I’ve definitely been an early adopter in the wearables area, and I have to say I have come to the point where I have become fed up. In fact I recently ordered a good old fashion mechanical watch (more of that to come in a future post).
I love the whole Fitbit eco system. A great portal (with the ability to export for further data analysis), a good app (although I really wish they would focus on giving more stats, like max steps walked, woohoo you exceeded your previous max etc), and a host of different form factors to choose from. But that said I’ve actually got rid of my One, Charge, Charge HR, and Blaze and gone back to a good old Flex. Why? Simple, you can buy a third party normal buckled strap and put the little peanut in it. Or buy a holder that magnetically clips onto clothes and keep your wrist free for other things. And the Blaze while a terrific tracker sucks as a watch.
Android wear is great, well sort of. My last Android wear was a Moto 360 gen one. I loved it, comfortable looks great, bright screen, excellent functionality. BUT (and you knew there had to be a but), it is far less functional on iOS. Watch faces are severely limited (again on iOS), and battery life totally sucks. Barely a day. So bad I actually bought a second charger to keep at work. Sheesh. And if I was going away for a weekend, not a chance it was coming with … And the “Ambient screen mode” (Motos version of always on) was very poorly implemented.
Of the devices I own the Polar A300 is one of the better. Super battery life, always on screen, reasonably comfortable and works with any bluetooth chest strap. Notifications even on iOS are well done and smooth. It actually can act as an activity and sleep tracker making it an all round every day watch and fitness watch. If they had included a chronometer features it would have been a clean sweep. When I decided to clean out my wearables this one got to stay!
The number one area wearables are falling down is the simple act of wanting to know what time it is. It is a watch … Bizarre to have to harp on this, but between screens that are unreadable in bright light, to notifications getting in the way of seeing the time, to not detecting my wrist turn and thus not turning the screen on, it can be maddening. And ultimately it is when I am pressed for time, catching a train or the like and it makes me just wanna scream.
Who knows what will catch my eye next in this category but for now I sold them all …
I have to say, I had never heard of this device. It popped onto my radar because I tripped over it. I had no idea it exists. Which is amusing because I have been searching for better and better ways to take digital notes. I’ve spent a ton of time and money on tablet to do just that. So when I saw this I was curious. I wonder over the years how much money and time I have spent doing nothing more than satisfying a curiosity 🙂 I think it’s part of my personality. I love to learn.
So what is this thing? It is pen that when you write on special paper it saves what you write. This can then be uploaded through bluetooth to your phone and into their own app called Livescribe+. You can do the upload offline, or live. I have not been able to tell just how much memory it actually has (ie how much offline you can do), however their website says it has storage for thousands of pages. There are other versions of this pen that use USB or WIFI.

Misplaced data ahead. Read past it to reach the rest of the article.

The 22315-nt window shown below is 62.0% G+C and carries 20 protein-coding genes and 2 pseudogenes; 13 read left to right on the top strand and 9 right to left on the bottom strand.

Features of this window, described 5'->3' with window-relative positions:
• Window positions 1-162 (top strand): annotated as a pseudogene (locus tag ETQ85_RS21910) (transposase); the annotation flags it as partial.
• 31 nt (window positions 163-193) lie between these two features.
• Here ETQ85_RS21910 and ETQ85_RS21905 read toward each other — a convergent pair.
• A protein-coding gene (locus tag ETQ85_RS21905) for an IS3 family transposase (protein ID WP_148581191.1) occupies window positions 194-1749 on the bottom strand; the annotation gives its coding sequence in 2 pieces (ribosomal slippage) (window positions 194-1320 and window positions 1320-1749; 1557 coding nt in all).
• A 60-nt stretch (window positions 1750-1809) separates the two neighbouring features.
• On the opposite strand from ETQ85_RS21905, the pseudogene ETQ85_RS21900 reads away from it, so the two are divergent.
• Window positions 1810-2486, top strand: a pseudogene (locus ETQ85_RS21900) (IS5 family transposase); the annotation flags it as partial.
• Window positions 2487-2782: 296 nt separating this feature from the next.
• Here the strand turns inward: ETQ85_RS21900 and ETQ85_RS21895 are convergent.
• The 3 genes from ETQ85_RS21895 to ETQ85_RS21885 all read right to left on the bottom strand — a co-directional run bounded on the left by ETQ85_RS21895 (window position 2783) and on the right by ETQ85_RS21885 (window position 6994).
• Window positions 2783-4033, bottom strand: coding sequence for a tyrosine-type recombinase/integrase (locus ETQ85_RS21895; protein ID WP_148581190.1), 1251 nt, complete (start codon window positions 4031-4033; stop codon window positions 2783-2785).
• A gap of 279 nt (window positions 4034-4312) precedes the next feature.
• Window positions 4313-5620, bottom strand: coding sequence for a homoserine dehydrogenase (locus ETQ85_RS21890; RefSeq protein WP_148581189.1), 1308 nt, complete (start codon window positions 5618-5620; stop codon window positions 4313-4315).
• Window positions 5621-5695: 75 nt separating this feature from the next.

So let’s get started. The pen comes with a safety cover for the end of the pen. Sadly this will likely get easily lost, not sure if they intend this for shipping only. I’ll probably look around or a case to protect the pen in the pocket.
The first thing you need to do is charge it up. On the one end of the pen is the pen tip itself which houses a regular ball point pen that uses real ink. This ink cartridge can be easily removed and there are blue and red ink for it readily available on Amazon etc. I see no way of knowing the amount of ink left in the cartridge. And if you run out of ink your dead …
On the other end of the pen is a capacitive pen tip you can use on almost any smartphone/tablet. Hiding under this is a microUSB charging port, it uses a rechargeable battery. This is a brilliant design rather than use some kind of proprietary plug.
In the middle of pen is a twist ring that brings the ink out for use and turns the pen on. There’s an LED on the pen that tells you the status. There’s even a beep to tell you it’s ready to go.
There’s the usual pen clip on the top for holding it in your pocket, but it is not that firm so I wouldn’t trust it. Also the pen is longer than most.
If there is a complaint, I wish they had made the bottom of the pen where you hold it less slippery. Say use the same knurling they did on the twist. And I wish they had included a cover for the end. Putting it in my pocket could end up with lint obscuring the lens.
All in all the pen is a touch on the chubby side, but weight is fine and not really noticeable. I do wonder how robust this pen will be to dropping. And given how expensive it is to replace, loosing it is going to make me cry 😦 $250 in Amazon.
Ok so we are all charged up and ready to go. Load up the Livescribe app on your phone/tablet and your ready to roll. The pen can pair with up to 4 phones/tablets, but it might be a bit of a challenge to see which device gets the pen if all are on.
On first start the Livescribe app will ask if you want to pair with a pen. It goes out and searches for the pen and adds it. In my case it found a firware update and proceeded to install it. It took a number of tries to complete, not sure why.
Clicking on the pen from within the app gives you everything you might ever want to know. You can see firmware, check for updates, see the battery status, and even help you find the pen by having it buzz (assuming it’s in range). You can even manually unpair one of the 4 devices in memory. All in all well done and thorough.